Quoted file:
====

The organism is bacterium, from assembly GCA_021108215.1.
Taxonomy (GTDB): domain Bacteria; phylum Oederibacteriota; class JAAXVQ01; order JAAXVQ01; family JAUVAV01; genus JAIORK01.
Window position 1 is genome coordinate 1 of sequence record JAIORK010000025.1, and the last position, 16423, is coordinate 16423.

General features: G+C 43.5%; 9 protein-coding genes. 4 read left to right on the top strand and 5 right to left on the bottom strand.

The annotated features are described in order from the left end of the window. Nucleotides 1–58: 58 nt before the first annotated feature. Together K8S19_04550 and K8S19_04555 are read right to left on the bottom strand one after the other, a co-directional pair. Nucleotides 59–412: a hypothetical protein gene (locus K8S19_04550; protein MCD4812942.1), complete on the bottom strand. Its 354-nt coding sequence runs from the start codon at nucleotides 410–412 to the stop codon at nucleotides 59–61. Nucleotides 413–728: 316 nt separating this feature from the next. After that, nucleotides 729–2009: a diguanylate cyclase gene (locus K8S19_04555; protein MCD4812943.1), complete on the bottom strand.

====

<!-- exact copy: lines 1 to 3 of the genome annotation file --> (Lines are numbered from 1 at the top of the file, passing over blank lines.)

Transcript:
The organism is bacterium, from assembly GCA_021108215.1.
Taxonomy (GTDB): domain Bacteria; phylum Oederibacteriota; class JAAXVQ01; order JAAXVQ01; family JAUVAV01; genus JAIORK01.
Window position 1 is genome coordinate 1 of sequence record JAIORK010000025.1, and the last position, 16423, is coordinate 16423.